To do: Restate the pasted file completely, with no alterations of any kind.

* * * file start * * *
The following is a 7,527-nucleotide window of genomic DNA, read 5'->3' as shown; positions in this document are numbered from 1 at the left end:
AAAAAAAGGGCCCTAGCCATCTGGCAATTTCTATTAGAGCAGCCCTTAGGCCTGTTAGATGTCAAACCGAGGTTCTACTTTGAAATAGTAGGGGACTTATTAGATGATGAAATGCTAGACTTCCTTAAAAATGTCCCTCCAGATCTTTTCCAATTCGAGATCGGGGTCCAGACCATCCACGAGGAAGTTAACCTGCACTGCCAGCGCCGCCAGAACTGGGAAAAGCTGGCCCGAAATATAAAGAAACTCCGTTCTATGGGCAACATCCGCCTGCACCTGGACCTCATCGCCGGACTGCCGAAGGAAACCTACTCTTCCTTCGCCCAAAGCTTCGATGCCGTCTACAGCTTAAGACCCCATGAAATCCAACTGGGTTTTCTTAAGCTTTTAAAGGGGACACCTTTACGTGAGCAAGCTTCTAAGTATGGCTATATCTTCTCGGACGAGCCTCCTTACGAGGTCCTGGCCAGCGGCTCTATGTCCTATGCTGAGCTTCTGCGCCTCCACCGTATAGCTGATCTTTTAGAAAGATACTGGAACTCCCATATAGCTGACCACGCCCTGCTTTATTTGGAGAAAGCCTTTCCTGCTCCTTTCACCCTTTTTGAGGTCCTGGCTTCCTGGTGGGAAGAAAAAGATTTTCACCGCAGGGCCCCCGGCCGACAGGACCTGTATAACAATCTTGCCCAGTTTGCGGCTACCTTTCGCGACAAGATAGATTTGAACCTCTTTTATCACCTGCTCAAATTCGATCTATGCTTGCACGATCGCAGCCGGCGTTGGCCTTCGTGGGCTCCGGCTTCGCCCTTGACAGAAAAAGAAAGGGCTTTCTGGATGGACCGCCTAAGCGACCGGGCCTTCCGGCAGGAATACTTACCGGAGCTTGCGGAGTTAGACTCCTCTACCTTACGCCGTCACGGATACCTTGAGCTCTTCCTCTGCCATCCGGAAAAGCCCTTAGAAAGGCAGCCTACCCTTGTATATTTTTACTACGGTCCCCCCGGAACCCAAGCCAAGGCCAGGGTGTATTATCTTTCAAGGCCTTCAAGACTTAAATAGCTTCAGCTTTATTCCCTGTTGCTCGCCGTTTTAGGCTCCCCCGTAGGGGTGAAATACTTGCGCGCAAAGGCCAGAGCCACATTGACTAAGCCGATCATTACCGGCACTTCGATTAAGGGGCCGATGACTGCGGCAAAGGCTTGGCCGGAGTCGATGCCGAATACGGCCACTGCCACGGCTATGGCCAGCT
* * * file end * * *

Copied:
The following is a 7,527-nucleotide window of genomic DNA, read 5'->3' as shown; positions in this document are numbered from 1 at the left end:
AAAAAAAGGGCCCTAGCCATCTGGCAATTTCTATTAGAGCAGCCCTTAGGCCTGTTAGATGTCAAACCGAGGTTCTACTTTGAAATAGTAGGGGACTTATTAGATGATGAAATGCTAGACTTCCTTAAAAATGTCCCTCCAGATCTTTTCCAATTCGAGATCGGGGTCCAGACCATCCACGAGGAAGTTAACCTGCACTGCCAGCGCCGCCAGAACTGGGAAAAGCTGGCCCGAAATATAAAGAAACTCCGTTCTATGGGCAACATCCGCCTGCACCTGGACCTCATCGCCGGACTGCCGAAGGAAACCTACTCTTCCTTCGCCCAAAGCTTCGATGCCGTCTACAGCTTAAGACCCCATGAAATCCAACTGGGTTTTCTTAAGCTTTTAAAGGGGACACCTTTACGTGAGCAAGCTTCTAAGTATGGCTATATCTTCTCGGACGAGCCTCCTTACGAGGTCCTGGCCAGCGGCTCTATGTCCTATGCTGAGCTTCTGCGCCTCCACCGTATAGCTGATCTTTTAGAAAGATACTGGAACTCCCATATAGCTGACCACGCCCTGCTTTATTTGGAGAAAGCCTTTCCTGCTCCTTTCACCCTTTTTGAGGTCCTGGCTTCCTGGTGGGAAGAAAAAGATTTTCACCGCAGGGCCCCCGGCCGACAGGACCTGTATAACAATCTTGCCCAGTTTGCGGCTACCTTTCGCGACAAGATAGATTTGAACCTCTTTTATCACCTGCTCAAATTCGATCTATGCTTGCACGATCGCAGCCGGCGTTGGCCTTCGTGGGCTCCGGCTTCGCCCTTGACAGAAAAAGAAAGGGCTTTCTGGATGGACCGCCTAAGCGACCGGGCCTTCCGGCAGGAATACTTACCGGAGCTTGCGGAGTTAGACTCCTCTACCTTACGCCGTCACGGATACCTTGAGCTCTTCCTCTGCCATCCGGAAAAGCCCTTAGAAAGGCAGCCTACCCTTGTATATTTTTACTACGGTCCCCCCGGAACCCAAGCCAAGGCCAGGGTGTATTATCTTTCAAGGCCTTCAAGACTTAAATAGCTTCAGCTTTATTCCCTGTTGCTCGCCGTTTTAGGCTCCCCCGTAGGGGTGAAATACTTGCGCGCAAAGGCCAGAGCCACATTGACTAAGCCGATCATTACCGGCACTTCGATTAAGGGGCCGATGACTGCGGCAAAGGCTTGGCCGGAGTCGATGCCGAATACGGCCACTGCCACGGCTATGGCCAGCT